Redemp said:
    Here we go, this is the article I was thinking of. https://www.mmorpg.com/columns/mmo-rpg-1000008277

    This article is inconsistent even with that one.  That article clearly denotes they would cover non-MMO games, but that doesn't excuse trying to pass non-MMO games off as MMO games.

    That's the issue with the "new definition"- there isn't really a new definition, just an amalgamation of media journalists using the term in reference to anything they need to apply a good buzzword (or buzz-acronym, in this case) to.

    The problem is the term hasn't evolved.  It's just being applied with zero consistency or logic today under the guise of "evolution."
    NildenCecropia

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  • CorileannaCorileanna Member UncommonPosts: 93
    Meh, MMO kinda just means multi-player of some sort now i guess. :/ But, the term changing is also because of the scope and size of games getting reduced and less actual MMOs being made or even staying around too i feel.
  • RedempRedemp Member UncommonPosts: 1,136
    Redemp said:
    Here we go, this is the article I was thinking of. https://www.mmorpg.com/columns/mmo-rpg-1000008277

    This article is inconsistent even with that one.  That article clearly denotes they would cover non-MMO games, but that doesn't excuse trying to pass non-MMO games off as MMO games.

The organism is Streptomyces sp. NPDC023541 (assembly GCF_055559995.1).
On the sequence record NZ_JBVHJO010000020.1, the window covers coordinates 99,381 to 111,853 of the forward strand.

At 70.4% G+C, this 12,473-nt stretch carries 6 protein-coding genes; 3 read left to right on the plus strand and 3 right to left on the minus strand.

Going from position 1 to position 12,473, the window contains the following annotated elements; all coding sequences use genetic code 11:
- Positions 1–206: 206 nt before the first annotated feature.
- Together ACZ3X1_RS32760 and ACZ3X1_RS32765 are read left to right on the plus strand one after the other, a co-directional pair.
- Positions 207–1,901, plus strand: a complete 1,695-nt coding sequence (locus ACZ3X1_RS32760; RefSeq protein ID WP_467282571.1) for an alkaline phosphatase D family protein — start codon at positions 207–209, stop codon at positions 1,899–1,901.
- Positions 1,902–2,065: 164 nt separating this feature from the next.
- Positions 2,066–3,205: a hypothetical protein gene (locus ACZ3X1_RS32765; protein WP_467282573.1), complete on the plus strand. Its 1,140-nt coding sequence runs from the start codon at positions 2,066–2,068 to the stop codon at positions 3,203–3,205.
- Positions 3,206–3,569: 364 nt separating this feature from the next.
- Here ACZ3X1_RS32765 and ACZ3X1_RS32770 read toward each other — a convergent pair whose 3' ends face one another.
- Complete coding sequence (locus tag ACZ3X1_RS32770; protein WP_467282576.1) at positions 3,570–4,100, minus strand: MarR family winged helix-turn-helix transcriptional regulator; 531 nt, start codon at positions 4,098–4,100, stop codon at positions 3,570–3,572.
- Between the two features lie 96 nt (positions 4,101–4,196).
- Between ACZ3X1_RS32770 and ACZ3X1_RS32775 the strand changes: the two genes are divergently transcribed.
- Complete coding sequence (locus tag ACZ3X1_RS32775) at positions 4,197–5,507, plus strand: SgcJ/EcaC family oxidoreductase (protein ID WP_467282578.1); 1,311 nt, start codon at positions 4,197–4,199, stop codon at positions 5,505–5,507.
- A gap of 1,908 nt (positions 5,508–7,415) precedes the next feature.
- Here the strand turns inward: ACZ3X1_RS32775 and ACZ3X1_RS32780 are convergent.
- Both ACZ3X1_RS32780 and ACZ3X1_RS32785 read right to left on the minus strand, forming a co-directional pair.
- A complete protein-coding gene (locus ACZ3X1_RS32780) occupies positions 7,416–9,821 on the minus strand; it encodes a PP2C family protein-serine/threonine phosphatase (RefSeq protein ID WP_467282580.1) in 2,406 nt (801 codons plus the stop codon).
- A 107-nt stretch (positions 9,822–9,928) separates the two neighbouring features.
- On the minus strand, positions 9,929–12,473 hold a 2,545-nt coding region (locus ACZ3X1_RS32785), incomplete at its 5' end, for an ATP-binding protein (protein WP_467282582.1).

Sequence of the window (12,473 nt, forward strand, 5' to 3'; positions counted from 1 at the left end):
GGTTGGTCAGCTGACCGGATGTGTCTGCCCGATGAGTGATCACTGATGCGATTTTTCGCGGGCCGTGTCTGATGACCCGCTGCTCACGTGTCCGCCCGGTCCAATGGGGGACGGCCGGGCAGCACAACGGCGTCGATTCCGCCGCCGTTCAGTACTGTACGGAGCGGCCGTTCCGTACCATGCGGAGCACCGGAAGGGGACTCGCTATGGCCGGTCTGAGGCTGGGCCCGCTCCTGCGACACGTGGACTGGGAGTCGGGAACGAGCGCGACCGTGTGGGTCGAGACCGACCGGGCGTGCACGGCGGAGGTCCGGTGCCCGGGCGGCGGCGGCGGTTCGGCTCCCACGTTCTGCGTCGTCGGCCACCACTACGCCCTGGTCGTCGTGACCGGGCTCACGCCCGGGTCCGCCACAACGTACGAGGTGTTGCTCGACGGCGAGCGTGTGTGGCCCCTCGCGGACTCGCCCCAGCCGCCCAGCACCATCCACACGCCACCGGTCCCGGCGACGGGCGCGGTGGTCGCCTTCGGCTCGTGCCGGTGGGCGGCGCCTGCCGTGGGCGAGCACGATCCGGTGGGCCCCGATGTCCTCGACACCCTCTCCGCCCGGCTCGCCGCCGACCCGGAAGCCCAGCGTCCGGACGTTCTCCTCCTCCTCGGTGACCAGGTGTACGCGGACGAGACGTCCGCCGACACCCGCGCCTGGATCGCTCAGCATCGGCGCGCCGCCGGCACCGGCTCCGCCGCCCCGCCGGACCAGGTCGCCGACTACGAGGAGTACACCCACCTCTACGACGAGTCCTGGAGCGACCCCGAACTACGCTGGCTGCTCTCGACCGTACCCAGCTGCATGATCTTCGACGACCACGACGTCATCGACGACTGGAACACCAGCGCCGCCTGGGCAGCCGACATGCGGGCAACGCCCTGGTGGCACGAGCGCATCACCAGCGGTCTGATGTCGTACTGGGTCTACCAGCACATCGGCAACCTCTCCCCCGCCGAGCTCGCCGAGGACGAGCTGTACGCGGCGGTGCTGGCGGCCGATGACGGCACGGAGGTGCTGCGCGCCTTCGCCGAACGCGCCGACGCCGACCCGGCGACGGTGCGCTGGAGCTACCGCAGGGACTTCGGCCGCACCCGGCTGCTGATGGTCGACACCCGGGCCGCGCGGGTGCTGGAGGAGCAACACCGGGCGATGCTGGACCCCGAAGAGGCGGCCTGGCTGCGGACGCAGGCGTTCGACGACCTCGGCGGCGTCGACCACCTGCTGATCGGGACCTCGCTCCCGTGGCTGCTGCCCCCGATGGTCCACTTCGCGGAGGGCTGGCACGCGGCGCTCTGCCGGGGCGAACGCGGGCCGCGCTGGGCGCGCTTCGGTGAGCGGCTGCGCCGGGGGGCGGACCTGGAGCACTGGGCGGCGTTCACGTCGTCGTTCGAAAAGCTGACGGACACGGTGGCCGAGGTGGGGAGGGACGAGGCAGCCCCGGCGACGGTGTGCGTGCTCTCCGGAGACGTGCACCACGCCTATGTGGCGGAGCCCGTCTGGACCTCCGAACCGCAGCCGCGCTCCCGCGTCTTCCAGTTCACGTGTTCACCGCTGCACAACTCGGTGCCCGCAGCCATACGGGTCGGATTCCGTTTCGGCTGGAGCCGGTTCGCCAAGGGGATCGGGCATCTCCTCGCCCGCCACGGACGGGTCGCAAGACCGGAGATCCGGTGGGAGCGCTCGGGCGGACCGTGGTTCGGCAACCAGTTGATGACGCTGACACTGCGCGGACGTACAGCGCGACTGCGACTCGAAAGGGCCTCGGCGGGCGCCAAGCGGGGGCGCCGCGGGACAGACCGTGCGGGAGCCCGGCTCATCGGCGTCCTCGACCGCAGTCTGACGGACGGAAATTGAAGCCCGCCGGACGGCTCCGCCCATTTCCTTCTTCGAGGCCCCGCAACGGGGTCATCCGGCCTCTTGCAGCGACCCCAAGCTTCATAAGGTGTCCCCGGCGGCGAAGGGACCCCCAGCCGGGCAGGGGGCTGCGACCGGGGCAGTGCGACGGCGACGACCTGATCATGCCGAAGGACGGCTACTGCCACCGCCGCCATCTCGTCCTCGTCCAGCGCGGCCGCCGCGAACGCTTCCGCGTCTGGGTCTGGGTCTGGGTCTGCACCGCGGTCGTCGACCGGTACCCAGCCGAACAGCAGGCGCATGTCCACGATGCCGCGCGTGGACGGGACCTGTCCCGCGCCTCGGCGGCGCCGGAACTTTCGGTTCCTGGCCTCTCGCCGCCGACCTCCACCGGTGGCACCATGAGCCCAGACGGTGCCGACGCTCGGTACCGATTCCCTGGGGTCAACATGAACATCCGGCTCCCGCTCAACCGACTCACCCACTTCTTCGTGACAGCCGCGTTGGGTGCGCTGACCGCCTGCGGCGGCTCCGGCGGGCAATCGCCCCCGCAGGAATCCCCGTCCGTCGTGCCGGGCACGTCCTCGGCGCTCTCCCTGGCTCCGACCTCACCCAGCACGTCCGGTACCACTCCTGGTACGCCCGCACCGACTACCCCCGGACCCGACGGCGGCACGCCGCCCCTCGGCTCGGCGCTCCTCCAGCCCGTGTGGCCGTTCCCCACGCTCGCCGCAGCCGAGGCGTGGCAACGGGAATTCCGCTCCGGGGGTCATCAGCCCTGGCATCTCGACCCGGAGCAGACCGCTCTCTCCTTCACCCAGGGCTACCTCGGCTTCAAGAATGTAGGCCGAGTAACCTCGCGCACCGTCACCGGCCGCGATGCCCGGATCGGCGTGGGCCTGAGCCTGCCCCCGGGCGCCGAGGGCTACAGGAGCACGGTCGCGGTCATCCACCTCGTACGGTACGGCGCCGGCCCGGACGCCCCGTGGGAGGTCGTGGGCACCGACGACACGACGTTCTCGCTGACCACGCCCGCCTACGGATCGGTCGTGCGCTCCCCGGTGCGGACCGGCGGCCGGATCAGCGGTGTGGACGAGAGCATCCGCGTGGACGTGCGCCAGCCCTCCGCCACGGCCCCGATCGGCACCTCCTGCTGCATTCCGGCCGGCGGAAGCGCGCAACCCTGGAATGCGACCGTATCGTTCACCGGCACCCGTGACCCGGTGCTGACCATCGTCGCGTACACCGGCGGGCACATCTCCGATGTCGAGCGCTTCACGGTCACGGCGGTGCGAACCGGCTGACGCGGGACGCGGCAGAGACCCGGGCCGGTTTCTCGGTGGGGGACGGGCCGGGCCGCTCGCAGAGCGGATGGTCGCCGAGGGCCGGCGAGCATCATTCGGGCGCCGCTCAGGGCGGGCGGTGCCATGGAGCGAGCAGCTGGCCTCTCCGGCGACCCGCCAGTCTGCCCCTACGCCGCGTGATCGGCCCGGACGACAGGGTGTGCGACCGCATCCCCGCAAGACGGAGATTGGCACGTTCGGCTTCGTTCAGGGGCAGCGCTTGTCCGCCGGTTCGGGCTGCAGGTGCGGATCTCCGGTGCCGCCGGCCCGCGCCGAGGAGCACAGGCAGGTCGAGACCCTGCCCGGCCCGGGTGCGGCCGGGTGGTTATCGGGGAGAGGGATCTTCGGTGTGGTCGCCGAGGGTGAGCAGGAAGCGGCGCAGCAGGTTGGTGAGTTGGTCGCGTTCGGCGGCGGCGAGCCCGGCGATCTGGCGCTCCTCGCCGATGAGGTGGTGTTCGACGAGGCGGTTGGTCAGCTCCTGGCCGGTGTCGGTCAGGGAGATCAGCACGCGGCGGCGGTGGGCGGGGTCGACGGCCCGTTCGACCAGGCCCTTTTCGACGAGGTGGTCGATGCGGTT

That's the issue with the "new definition"- there isn't really a new definition, just an amalgamation of media journalists using the term in reference to anything they need to apply a good buzzword (or buzz-acronym, in this case) to.

    The problem is the term hasn't evolved.  It's just being applied with zero consistency or logic today under the guise of "evolution."
      You're not wrong - but the article does give itself enough room to maneuver around these types of  discussions. I also fall into the " grown with the times" camp .. after fighting it for years, to me if a game includes some form of large multiplayer in a open or persistent world then it's a mmo. I still hold out on the mmorpg tag though - regardless of rpg like mechanics in games like Destiny, Division, or Warframe I wouldn't call those mmorpgs. ( Standards are truly subjective)

     " The other side is that this means the genre's almost outgrown itself. More and more games are incorporating MMO-like features and online play into their core design. You'll have Bungie and Ubisoft claim often enough that Destiny or The Division "aren't really" MMOs. And perhaps, they're right. Destiny won't be a fully-on-all-the-time shared world in that you can't get away from other people. It has a core single-player narrative, but events happen in the massive game world that lead you into interacting and playing alongside others... and that almost sounds like the ideal theme park MMO, doesn't it?  "


  • EponyxDamorEponyxDamor Member RarePosts: 726
    To bring something new to the round-about discussion regarding MMOs/MMORPGs/Co-Ops, I don't specifically look for MMOs anymore, as I too have "grown with the times". I mostly look for games that I can enjoy with a few close friends I've made over the years (mostly the much older years, when playing ACTUAL MMORPs). And honestly, most of the games on this list I have enjoyed with friends, Warframe included.

    So, I give the article a pass when it comes to the list, but the title/premise is just a bit cringey. And its mostly cringey because I'm a bit of an old school snob when it comes to labeling games as MMOs. :D